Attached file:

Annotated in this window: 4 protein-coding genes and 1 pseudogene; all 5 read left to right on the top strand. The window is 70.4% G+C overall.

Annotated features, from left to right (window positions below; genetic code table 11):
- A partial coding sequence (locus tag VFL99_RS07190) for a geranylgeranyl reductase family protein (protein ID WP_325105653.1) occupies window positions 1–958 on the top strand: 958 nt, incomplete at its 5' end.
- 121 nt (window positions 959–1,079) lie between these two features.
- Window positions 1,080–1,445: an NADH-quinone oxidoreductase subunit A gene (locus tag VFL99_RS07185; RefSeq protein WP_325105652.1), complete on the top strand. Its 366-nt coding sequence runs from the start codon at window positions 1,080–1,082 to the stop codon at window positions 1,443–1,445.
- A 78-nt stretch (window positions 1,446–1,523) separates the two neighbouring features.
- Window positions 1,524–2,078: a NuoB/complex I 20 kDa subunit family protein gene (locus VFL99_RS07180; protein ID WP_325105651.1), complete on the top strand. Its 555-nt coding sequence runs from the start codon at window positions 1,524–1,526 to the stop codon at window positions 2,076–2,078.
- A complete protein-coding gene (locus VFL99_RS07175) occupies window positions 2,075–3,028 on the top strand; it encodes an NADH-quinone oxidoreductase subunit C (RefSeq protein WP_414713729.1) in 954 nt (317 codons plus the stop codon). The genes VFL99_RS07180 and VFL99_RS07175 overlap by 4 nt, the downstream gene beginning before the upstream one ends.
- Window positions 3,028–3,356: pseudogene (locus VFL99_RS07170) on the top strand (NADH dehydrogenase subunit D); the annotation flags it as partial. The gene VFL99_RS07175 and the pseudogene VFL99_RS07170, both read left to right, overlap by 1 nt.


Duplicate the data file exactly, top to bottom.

Annotated in this window: 4 protein-coding genes and 1 pseudogene; all 5 read left to right on the top strand. The window is 70.4% G+C overall.

Annotated features, from left to right (window positions below; genetic code table 11):
- A partial coding sequence (locus tag VFL99_RS07190) for a geranylgeranyl reductase family protein (protein ID WP_325105653.1) occupies window positions 1–958 on the top strand: 958 nt, incomplete at its 5' end.
- 121 nt (window positions 959–1,079) lie between these two features.
- Window positions 1,080–1,445: an NADH-quinone oxidoreductase subunit A gene (locus tag VFL99_RS07185; RefSeq protein WP_325105652.1), complete on the top strand. Its 366-nt coding sequence runs from the start codon at window positions 1,080–1,082 to the stop codon at window positions 1,443–1,445.
- A 78-nt stretch (window positions 1,446–1,523) separates the two neighbouring features.
- Window positions 1,524–2,078: a NuoB/complex I 20 kDa subunit family protein gene (locus VFL99_RS07180; protein ID WP_325105651.1), complete on the top strand. Its 555-nt coding sequence runs from the start codon at window positions 1,524–1,526 to the stop codon at window positions 2,076–2,078.
- A complete protein-coding gene (locus VFL99_RS07175) occupies window positions 2,075–3,028 on the top strand; it encodes an NADH-quinone oxidoreductase subunit C (RefSeq protein WP_414713729.1) in 954 nt (317 codons plus the stop codon). The genes VFL99_RS07180 and VFL99_RS07175 overlap by 4 nt, the downstream gene beginning before the upstream one ends.
- Window positions 3,028–3,356: pseudogene (locus VFL99_RS07170) on the top strand (NADH dehydrogenase subunit D); the annotation flags it as partial. The gene VFL99_RS07175 and the pseudogene VFL99_RS07170, both read left to right, overlap by 1 nt.